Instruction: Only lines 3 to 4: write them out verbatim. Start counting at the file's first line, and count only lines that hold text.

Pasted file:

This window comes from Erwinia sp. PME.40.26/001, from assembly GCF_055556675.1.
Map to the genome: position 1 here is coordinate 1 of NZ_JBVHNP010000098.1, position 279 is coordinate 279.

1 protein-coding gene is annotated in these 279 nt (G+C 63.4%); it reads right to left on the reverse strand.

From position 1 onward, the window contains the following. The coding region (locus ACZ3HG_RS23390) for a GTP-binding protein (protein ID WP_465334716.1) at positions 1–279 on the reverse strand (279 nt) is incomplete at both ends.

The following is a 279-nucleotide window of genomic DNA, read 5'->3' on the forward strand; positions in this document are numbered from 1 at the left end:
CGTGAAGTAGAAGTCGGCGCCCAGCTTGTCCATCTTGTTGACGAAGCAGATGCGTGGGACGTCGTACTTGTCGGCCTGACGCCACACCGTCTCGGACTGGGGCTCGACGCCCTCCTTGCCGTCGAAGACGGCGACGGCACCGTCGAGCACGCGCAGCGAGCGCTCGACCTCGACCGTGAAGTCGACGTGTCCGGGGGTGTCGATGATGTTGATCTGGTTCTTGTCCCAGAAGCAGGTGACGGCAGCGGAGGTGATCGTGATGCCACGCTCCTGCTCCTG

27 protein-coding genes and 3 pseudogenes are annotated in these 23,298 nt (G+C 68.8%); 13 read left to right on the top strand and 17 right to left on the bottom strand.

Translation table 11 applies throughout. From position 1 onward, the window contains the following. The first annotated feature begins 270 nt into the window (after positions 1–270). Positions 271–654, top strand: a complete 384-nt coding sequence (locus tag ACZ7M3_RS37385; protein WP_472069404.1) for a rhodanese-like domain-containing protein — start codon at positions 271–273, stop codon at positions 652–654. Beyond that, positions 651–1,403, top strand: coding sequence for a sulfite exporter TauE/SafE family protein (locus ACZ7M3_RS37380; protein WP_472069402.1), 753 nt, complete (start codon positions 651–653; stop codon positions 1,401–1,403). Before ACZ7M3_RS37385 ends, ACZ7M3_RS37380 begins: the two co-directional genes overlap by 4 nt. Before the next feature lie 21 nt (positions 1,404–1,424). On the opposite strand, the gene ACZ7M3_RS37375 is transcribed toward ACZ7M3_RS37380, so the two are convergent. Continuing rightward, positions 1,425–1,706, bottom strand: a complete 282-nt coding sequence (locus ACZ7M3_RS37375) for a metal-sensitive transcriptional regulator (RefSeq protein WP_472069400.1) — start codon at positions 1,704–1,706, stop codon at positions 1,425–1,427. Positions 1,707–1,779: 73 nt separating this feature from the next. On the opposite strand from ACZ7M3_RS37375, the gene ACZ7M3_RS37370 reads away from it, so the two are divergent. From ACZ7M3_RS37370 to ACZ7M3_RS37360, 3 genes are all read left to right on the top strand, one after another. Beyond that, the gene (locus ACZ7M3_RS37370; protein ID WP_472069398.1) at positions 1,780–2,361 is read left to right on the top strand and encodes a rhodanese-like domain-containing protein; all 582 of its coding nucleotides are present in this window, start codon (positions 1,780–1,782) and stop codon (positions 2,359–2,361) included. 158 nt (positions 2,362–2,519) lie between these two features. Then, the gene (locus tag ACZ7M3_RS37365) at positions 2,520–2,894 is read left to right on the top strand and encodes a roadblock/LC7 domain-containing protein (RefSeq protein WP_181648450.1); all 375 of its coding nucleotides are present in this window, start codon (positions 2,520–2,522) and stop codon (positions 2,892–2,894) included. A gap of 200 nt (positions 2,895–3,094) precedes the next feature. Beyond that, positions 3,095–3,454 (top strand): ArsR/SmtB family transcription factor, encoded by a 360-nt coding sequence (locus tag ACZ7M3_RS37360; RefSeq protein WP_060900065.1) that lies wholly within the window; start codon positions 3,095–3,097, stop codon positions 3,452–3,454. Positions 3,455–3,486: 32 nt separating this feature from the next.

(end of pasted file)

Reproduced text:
1 protein-coding gene is annotated in these 279 nt (G+C 63.4%); it reads right to left on the reverse strand.

From position 1 onward, the window contains the following. The coding region (locus ACZ3HG_RS23390) for a GTP-binding protein (protein ID WP_465334716.1) at positions 1–279 on the reverse strand (279 nt) is incomplete at both ends.